Generally, the problem of PVE is circumvented by trying to include only voxels with high GM content. To this end, posterior probability masks obtained from high resolution MRI are used and a given voxel is considered GM if its P[GM] is larger than a threshold value, commonly chosen to be 0.8 (Asllani, et al. 2008c; Johnson, et al. 2005) or 0.7 (Noth, et al. 2006). In some cases, T1 images are acquired and a given voxel is deemed GM if its T1 value falls within the a priori chosen range (Parkes, et al. 2004). However, even for voxels with GM content ≥ 80%, the PVE can cause an underestimation of CBF by as much as 24% (Asllani, et al. 2008a). Furthermore, these exclusion criteria make the comparison between age groups difficult as many voxels that would survive the threshold for young subjects, would be missed in elderly where cortical thinning due to atrophy can be quite substantial (Schmidt and Sokoloff 2001)

Recently, an algorithm that corrects for PVE in ASL MRI has been developed (Asllani, et al. 2008a). The algorithm is based on linear regression and estimates the pure tissue signals by modeling the intensity of a given voxel as a weighted sum of tissue specific contributions with the weighting coefficients being the tissue’s fractional volumes (Asllani, et al. 2008a).

The primary goal of this study was to apply the PVE correction algorithm to the ASL CBF baseline data from young and elderly in order to separate structural changes due to normal aging from those due to a ‘true’ CBF decline associated with it. As exploratory goals, the effects of gender and brain laterality were also investigated.



Baseline continuous ASL (CASL) CBF images were acquired from two groups: healthy elderly (HE), [N = 30, mean age = 69 ± 6 y, age range = (62–86), 16 men (53.1%, mean age = 69.2 ± 5.6), 14 women (46.9 %, mean age 68.0 ± 6.2)], and healthy young (HY), [N = 26, mean age = 26 ± 3 y, age range = (21–31), 8 men (35.7%, mean age = 26.4 ± 2.9) and 18 women (64.3%, mean age = 26.2 ± 3.2.), menstrual cycle was not controlled for]. All participants were right handed.

Within each group, men and women did not differ in age (HY: t = 0.12, p = 0.91; HE: t = 0.55, p = 0.59). By self-report and interview, participants did not have past or current history of medical, neurological, or psychiatric disorders or treatment with psychoactive medication. Participants were screened for dementia with interview and psychometric assessment; none met the diagnostic criteria. HE subjects were part of an Alzheimer’s disease study previously reported (Asllani, et al. 2008c).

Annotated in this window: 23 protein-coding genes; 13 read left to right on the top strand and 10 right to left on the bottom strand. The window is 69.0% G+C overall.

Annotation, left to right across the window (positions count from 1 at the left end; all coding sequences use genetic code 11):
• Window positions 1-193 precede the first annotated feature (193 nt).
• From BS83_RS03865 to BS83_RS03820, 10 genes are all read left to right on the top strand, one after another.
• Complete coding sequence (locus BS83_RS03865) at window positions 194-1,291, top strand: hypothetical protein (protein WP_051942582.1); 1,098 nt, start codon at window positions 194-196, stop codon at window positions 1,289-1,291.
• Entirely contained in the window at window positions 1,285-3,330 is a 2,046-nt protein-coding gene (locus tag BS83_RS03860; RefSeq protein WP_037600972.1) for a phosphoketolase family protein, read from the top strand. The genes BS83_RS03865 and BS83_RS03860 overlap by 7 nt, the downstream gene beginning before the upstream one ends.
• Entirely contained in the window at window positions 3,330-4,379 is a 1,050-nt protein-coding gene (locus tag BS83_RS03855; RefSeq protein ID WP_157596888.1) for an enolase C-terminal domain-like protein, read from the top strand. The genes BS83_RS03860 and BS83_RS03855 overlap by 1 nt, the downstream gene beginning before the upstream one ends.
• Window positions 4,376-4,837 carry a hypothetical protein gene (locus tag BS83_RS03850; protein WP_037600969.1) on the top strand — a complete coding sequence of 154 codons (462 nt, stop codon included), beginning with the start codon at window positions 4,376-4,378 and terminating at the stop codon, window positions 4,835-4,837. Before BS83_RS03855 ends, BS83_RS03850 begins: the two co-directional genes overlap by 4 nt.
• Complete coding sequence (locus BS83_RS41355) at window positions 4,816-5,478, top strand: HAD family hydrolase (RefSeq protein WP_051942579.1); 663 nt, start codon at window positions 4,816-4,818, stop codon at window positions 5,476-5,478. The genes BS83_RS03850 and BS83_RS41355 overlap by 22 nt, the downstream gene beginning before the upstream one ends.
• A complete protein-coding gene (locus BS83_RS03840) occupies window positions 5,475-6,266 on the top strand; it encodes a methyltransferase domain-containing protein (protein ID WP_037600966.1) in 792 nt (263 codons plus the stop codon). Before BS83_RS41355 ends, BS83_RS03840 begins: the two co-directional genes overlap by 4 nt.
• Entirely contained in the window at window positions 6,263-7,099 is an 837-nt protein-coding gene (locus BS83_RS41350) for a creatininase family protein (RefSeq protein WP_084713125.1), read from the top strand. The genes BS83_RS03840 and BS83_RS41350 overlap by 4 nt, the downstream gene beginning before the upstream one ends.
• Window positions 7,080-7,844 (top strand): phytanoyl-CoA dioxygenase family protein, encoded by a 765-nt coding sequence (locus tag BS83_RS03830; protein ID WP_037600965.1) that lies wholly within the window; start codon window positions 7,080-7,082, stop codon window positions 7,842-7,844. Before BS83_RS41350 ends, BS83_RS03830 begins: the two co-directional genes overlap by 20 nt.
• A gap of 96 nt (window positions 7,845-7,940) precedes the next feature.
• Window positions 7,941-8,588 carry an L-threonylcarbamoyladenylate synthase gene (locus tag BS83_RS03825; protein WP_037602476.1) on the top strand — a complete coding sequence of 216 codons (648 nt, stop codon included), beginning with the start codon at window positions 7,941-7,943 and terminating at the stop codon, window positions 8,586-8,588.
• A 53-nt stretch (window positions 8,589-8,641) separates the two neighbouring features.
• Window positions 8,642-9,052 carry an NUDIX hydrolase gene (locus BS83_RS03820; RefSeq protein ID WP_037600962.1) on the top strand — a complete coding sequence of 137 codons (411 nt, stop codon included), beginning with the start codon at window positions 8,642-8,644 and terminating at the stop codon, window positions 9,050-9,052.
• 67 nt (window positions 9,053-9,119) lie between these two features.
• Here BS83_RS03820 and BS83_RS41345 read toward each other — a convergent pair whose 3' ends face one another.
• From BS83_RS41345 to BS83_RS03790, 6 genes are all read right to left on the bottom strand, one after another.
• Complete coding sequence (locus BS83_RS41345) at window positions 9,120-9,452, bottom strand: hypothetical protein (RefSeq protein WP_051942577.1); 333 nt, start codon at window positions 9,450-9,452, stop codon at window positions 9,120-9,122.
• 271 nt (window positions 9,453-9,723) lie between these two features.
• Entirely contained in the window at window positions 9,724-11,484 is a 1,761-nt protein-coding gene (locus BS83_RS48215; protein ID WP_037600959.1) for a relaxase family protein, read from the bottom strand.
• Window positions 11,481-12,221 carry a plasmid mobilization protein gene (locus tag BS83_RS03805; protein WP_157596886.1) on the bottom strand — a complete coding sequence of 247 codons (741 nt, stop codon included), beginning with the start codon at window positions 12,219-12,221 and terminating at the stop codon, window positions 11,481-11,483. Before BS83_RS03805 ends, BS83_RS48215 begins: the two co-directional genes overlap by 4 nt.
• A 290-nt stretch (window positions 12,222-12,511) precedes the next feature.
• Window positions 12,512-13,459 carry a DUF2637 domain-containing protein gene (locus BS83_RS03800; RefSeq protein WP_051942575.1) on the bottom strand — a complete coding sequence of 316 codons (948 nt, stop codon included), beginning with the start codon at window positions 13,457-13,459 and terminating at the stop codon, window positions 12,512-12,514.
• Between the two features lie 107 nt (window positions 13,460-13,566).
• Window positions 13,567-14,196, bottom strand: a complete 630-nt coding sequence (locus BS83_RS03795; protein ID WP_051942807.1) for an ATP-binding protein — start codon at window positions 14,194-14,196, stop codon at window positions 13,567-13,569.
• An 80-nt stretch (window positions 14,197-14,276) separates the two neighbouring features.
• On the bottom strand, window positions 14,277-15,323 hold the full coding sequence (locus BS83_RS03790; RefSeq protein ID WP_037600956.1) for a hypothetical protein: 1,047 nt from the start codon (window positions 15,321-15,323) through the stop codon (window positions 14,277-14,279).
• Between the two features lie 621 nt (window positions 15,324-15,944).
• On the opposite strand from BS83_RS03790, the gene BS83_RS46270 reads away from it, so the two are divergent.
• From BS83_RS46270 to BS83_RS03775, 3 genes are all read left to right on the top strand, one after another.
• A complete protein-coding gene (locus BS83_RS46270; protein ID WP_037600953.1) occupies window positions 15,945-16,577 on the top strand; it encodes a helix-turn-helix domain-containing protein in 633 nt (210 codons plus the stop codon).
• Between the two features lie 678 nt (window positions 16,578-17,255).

Image acquisition

For each participant, 30 CASL SE-EPI labeled/control pairs and a high resolution T1-weighted, 3D spoiled gradient (SPGR), were acquired on a 1.5 T Philips Intera scanner. CASL images were acquired as described in (Asllani, et al. 2008b) with: labeling duration = 2000 ms, post-labeling delay (PLD) = 800 ms, TE/TR = 35 ms/5000 ms, flip angle = 90°, FOV = 220 × 192.5 mm2, in-plane resolution = 3.4 × 3.4 mm2, slice thickness/gap = 8.0 mm/1.0 mm, number of axial slices = 15. Slices were acquired in ascending mode with slice acquisition time = 64 ms, which set the effective PLD in the [800 – 1696] ms range.

SPGR was acquired with: TE/TR = 3 ms/34 ms, flip angle = 45°, acquisition matrix = 256 × 256 × 124, voxel size = 0.94 × 0.94 × 1.29 mm3.

Image Processing and CBF computation


was implemented using SPM5 software as previously described (Asllani, et al. 2008c). Briefly, for each subject, images were preprocessed as follows: (1) all EPI images were realigned to the first acquired. (2) GM, WM, and CSF posterior probability images were obtained from subject’s SPGR. (3) The SPGR and posterior probability maps were co-registered to the first acquired EPI and used to represent the fractional tissue volume at each voxel.


A detailed treatment of the underlying theory and methodology of the PVE correction algorithm is given in (Asllani, et al. 2008a). Briefly, for each subject, the linear regression algorithm estimates: (1) the magnetization values, mGM, mWM, mCSF using subject’s mean control SE-EPI image, and (2) the ASL difference values, δmGM and δmWM, using the mean (control-label) difference image.

For each subject, linear regression was performed in subject’s native space using a regression kernel of 11×11×1 voxels and following the procedure described in (Asllani, et al. 2008a).

CBF computation

As described in detail in (Asllani, et al. 2008a), for each subject, fractional signal images obtained from the regression algorithm were used to compute tissue specific CBF images, f, also referred to as ‘flow density’ images:

Eq. [1]


Eq. [2]

, where Ftissue=λ2α{T1a[e(min(δaω,0)δa)/T1ae(min[δw,0]δ)/T1a]+eδ/T1a[T1seω/T1ns(1emin[δτ,0]/T1s)+T1(emin[δω,0]/T1nseω/T1ns)]}1 in accordance with the two-compartment model (Wang, et al. 2002).